The Secrets of Breast Milk
When we come out of the womb, we make our way to the breast. We enter the world knowing we’re mammals, with milk on our minds.
But even as grown-ups, we have never known exactly what’s in that milk—or, as strange as it may sound, what the point of it is. For decades, milk was thought of strictly in terms of nutrients, which makes sense—milk is how a mother feeds her baby, after all. But providing nutrients turns out to be only part of what milk does. And it might not even be the most important part.
“Mother’s milk is food; mother’s milk is medicine; and mother’s milk is signal,” says Katie Hinde, an assistant professor of human evolutionary biology at Harvard. (She also writes the fascinating blog Mammals Suck, which I suspect is the only place on the Internet where you can fill out a Mammal Madness bracket.) “When people find out I study milk, they automatically think we already know about it, or it’s not important. And I’m like, ‘No, we don’t know about it, and it’s super important.’”
But first, a disclaimer—because conversations about lactation always seem to require disclaimers, especially if you happen to be someone who will never ever lactate. (I’m pretty sure.) In my new book Baby Meets World, I write about how, contrary to myth, not nursing has never been a death sentence. Hundreds of years before halfway-decent formula, infants were fed gruesome substitutes for breast milk (mushed bread and beer, say)—and although many more died than those who were nursed, many also survived. So the lesson of the new science of milk isn’t that formula is some sort of modern evil. (It isn’t modern or evil.) It’s that milk is really complicated—and evolutionarily amazing.
Here’s how complicated: Some human milk oligosaccharides—simple sugar carbohydrates—were recently discovered to be indigestible by infants. When my son was nursing, those oligosaccharides weren’t meant for him. They were meant for bacteria in his gut, which thought they were delicious. My wife was, in a sense, nursing another species altogether, a species that had been evolutionarily selected to protect her child. (A relationship immortalized in the paper titled “Human Milk Oligosaccharides: Every Baby Needs a Sugar Mama.”) In effect, as Hinde and UC-Davis chemist Bruce German have written, “mothers are not just eating for two, they are actually eating for 2 × 1011 (their own intestinal microbiome as well as their infant’s)!” That’s what’s meant by milk serving as medicine, and that’s only scratching the surface.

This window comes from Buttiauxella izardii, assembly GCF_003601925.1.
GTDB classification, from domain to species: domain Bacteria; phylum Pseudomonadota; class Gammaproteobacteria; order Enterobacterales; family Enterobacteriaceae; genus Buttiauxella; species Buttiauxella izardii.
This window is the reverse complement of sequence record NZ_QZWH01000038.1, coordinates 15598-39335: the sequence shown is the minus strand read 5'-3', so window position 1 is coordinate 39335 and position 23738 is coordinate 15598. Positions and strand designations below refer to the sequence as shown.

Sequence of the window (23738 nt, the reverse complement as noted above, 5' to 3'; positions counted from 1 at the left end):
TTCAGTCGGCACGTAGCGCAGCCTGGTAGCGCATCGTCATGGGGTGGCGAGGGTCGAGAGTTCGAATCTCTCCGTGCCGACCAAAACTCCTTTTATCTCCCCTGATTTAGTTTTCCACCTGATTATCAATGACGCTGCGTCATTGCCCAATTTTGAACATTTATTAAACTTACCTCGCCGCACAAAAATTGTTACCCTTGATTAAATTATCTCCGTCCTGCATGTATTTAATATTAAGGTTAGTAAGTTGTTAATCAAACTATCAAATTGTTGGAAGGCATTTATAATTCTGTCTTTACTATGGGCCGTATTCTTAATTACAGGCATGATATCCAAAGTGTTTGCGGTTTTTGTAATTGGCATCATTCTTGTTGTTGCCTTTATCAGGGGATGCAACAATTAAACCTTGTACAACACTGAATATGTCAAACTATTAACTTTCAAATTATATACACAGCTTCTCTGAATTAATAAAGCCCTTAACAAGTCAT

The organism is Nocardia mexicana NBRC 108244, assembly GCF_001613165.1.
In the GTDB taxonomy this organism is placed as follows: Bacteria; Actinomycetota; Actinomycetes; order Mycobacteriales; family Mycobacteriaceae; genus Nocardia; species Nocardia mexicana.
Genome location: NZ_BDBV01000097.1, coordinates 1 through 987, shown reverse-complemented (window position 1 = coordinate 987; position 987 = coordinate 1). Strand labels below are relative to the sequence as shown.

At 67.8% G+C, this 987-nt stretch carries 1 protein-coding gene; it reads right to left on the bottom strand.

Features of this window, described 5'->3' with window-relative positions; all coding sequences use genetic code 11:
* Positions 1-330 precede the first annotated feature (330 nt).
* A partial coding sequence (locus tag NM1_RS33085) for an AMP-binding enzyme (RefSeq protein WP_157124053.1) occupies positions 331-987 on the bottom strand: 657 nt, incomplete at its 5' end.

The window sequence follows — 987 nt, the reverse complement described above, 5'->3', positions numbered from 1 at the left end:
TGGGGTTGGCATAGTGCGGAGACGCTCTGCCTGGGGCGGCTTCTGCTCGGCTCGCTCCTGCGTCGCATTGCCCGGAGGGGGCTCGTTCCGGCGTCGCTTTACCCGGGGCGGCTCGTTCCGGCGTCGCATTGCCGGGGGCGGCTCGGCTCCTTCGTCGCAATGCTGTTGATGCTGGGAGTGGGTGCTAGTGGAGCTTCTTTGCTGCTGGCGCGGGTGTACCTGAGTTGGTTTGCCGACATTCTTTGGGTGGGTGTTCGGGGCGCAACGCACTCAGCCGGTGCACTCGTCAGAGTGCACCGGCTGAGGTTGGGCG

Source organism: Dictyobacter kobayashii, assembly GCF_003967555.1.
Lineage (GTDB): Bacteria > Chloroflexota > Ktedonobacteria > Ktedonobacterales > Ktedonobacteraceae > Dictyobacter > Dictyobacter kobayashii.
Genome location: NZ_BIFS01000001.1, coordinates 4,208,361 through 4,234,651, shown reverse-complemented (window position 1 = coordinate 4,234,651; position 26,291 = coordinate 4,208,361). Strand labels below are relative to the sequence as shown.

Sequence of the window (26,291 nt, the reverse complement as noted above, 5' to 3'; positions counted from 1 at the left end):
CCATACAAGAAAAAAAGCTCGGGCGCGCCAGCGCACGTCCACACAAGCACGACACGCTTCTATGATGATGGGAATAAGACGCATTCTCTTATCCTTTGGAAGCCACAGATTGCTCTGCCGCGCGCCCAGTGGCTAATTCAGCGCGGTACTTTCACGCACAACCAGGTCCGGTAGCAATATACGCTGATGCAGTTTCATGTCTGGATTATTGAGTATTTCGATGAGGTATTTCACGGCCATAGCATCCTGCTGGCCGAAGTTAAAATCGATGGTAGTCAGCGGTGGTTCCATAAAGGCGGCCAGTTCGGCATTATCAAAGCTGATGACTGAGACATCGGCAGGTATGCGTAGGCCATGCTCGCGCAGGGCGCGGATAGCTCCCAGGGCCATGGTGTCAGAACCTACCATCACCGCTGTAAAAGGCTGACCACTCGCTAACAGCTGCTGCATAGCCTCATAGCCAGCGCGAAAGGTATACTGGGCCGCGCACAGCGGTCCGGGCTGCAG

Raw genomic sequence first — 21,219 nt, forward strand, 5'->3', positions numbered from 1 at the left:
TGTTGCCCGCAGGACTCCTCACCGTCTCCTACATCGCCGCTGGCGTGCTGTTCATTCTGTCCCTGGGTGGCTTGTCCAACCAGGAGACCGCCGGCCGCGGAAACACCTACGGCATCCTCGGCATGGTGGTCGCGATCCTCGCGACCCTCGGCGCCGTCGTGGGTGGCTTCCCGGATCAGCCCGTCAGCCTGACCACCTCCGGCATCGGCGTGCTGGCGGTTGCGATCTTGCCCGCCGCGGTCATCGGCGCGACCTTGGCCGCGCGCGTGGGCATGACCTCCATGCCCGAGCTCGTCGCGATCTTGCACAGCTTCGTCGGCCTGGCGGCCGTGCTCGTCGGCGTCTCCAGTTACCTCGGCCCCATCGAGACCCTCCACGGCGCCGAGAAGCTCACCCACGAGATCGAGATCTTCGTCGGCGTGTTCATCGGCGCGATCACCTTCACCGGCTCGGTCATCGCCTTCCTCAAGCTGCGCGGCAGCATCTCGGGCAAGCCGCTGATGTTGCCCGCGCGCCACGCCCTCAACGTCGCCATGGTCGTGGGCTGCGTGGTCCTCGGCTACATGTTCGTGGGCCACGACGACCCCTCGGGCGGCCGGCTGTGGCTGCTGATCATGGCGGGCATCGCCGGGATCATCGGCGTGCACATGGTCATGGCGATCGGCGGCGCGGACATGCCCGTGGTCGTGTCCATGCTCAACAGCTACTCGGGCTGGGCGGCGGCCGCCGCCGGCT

But Hinde primarily studies the food and the signal elements of milk. “The signal is in the form of hormones that are exerting physiological effects in the infant,” she explains. “Infants have their own internal hormones, but they’re also getting hormones from their mother. They’re binding to receptors in the babies, and we’re just starting to understand what those effects are.”
Hinde works with rhesus macaques, and she’s tracked the effects of the hormone cortisol in their milk. Cortisol is often thought of as the stress hormone, but its function is far more varied, and Hinde has found that the amount and especially the variation of cortisol successfully predicts how the infant macaques go on to behave. It’s a stunning finding: The composition of early milk seems to mold infant temperament. But—and here’s the twist—the males were much more sensitive than the females. Roughly, the more cortisol, the more bold and exploratory the male rhesus macaques were.
Such sex-specific variations in milk, possibly “programmed” by the placenta during gestation, may be common. In humans, there’s early data suggesting that mothers produce fattier milk for boys than girls. But that may be only part of the story, as Hinde has found with rhesus macaques. “Just because sons are getting better milk doesn’t mean they’re getting more. It looks like they’re getting very similar total calories.” So why do sons get fattier milk? “In rhesus macaques, daughters stay in their social groups their whole lives,” Hinde notes. “They form a bond with their mother that only ends when one of them dies. So it might be that mothers are nursing their daughters more frequently and that helps establish this bond.” In contrast, the sons end up leaving the group—and fattier milk means they nurse less often, which means they can spend more time playing with strangers, developing skills they’ll need later in life. The milk, in other words, reflects and cements the social structure of rhesus macaques.